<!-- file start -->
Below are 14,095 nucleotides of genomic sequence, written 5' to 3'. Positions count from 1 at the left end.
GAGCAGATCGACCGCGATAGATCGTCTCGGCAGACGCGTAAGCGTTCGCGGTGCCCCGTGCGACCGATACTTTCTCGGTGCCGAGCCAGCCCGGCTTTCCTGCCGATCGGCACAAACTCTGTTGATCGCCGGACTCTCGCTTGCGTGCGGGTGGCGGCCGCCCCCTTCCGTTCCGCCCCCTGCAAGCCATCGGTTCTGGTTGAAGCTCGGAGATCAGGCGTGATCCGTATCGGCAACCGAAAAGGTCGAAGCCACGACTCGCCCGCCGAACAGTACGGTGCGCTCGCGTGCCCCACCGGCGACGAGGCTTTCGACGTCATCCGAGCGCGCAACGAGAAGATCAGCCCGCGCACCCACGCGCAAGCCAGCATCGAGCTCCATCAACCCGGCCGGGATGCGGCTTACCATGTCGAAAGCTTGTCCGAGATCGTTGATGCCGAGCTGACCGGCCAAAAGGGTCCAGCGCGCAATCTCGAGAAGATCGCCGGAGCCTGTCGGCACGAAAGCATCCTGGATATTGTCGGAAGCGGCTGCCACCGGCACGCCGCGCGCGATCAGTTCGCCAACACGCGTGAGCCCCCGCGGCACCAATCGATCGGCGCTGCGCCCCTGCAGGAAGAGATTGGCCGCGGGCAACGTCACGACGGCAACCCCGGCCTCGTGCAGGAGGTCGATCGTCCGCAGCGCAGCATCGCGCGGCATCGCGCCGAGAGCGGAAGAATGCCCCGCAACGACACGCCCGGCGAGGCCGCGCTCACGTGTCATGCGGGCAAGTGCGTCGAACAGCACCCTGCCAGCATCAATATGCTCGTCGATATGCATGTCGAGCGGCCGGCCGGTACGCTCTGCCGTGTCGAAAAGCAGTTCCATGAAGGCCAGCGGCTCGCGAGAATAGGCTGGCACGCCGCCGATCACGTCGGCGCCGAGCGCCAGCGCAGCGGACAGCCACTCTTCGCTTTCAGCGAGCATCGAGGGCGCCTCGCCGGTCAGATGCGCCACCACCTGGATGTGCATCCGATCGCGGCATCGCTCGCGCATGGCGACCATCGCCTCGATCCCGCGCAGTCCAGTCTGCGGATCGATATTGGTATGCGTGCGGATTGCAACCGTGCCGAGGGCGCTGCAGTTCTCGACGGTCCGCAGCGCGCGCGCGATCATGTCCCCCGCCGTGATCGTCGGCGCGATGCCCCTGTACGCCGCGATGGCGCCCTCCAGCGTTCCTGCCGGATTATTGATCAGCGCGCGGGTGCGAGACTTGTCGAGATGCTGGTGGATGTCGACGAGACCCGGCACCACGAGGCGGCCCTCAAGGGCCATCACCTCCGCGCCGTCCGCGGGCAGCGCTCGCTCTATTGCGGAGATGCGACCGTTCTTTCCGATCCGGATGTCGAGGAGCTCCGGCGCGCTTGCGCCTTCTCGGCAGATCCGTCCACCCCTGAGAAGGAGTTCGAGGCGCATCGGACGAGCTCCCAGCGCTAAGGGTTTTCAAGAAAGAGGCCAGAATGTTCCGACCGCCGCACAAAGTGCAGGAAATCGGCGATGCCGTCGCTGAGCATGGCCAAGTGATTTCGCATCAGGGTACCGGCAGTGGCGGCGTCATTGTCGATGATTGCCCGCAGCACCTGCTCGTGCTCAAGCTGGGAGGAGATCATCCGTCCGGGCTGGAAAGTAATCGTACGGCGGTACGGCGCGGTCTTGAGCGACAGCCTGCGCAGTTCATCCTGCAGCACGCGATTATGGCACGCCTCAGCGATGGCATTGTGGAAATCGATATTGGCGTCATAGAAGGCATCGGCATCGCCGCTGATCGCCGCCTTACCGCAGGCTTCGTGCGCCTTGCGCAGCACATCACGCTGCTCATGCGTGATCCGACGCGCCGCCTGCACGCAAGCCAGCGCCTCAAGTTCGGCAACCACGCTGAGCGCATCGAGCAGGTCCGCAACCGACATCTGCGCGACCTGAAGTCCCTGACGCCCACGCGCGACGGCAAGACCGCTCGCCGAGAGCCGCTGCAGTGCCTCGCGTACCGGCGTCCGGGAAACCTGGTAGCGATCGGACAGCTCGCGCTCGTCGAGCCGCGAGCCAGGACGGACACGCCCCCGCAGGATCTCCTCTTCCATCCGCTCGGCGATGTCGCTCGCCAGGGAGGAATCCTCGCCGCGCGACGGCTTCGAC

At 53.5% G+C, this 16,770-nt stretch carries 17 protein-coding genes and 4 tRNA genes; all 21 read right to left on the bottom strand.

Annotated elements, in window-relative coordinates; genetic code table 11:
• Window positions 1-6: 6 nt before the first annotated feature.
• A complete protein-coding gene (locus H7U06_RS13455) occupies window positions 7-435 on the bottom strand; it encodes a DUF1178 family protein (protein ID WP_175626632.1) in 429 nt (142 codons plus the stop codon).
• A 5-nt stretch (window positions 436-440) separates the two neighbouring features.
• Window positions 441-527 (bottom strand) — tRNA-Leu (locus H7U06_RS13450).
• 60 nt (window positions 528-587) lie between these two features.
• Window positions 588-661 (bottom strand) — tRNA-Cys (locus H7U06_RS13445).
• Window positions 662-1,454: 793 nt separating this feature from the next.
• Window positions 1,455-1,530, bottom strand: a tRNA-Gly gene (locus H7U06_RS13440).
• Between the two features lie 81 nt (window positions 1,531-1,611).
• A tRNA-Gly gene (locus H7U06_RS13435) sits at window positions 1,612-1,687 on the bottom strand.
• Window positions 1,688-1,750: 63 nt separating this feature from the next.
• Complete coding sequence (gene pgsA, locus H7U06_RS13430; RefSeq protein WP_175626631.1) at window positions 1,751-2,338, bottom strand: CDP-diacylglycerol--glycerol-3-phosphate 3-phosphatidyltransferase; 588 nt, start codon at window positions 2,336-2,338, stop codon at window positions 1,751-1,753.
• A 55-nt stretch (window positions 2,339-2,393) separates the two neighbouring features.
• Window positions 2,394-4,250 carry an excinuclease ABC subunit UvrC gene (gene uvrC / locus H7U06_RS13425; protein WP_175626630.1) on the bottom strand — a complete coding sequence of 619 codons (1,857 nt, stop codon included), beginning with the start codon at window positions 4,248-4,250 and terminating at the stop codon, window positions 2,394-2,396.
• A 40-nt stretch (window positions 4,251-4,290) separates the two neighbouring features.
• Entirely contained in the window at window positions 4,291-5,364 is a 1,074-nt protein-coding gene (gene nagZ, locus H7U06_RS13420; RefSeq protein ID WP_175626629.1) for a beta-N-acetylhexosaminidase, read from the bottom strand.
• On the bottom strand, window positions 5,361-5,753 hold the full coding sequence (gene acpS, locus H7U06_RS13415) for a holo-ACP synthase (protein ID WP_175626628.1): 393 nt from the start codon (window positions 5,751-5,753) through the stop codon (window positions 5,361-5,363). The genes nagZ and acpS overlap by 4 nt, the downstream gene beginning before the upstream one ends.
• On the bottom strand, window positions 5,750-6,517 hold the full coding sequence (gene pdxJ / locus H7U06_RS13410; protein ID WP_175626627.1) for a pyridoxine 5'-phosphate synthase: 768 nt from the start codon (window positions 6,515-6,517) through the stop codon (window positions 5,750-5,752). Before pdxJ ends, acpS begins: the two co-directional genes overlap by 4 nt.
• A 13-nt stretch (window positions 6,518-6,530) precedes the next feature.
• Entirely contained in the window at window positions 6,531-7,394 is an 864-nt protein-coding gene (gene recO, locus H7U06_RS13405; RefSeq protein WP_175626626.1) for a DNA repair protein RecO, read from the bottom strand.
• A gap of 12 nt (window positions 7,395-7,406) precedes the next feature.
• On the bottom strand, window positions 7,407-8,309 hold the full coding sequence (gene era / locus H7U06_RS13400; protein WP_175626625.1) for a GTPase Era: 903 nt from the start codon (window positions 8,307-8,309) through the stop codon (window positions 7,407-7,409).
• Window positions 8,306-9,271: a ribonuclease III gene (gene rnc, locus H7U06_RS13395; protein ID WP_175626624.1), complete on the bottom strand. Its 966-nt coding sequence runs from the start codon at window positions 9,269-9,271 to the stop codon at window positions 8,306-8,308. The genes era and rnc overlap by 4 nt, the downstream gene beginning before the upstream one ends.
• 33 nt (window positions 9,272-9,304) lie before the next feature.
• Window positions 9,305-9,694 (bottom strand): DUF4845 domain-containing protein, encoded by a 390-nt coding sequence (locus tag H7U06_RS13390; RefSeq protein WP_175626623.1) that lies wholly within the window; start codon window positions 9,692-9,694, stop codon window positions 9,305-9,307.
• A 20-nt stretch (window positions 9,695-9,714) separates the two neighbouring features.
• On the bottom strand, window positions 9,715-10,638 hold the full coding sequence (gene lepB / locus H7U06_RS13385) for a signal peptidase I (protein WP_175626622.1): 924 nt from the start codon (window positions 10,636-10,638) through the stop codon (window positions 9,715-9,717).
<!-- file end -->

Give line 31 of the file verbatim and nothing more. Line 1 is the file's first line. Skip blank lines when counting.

• On the bottom strand, window positions 9,715-10,638 hold the full coding sequence (gene lepB / locus H7U06_RS13385) for a signal peptidase I (protein WP_175626622.1): 924 nt from the start codon (window positions 10,636-10,638) through the stop codon (window positions 9,715-9,717).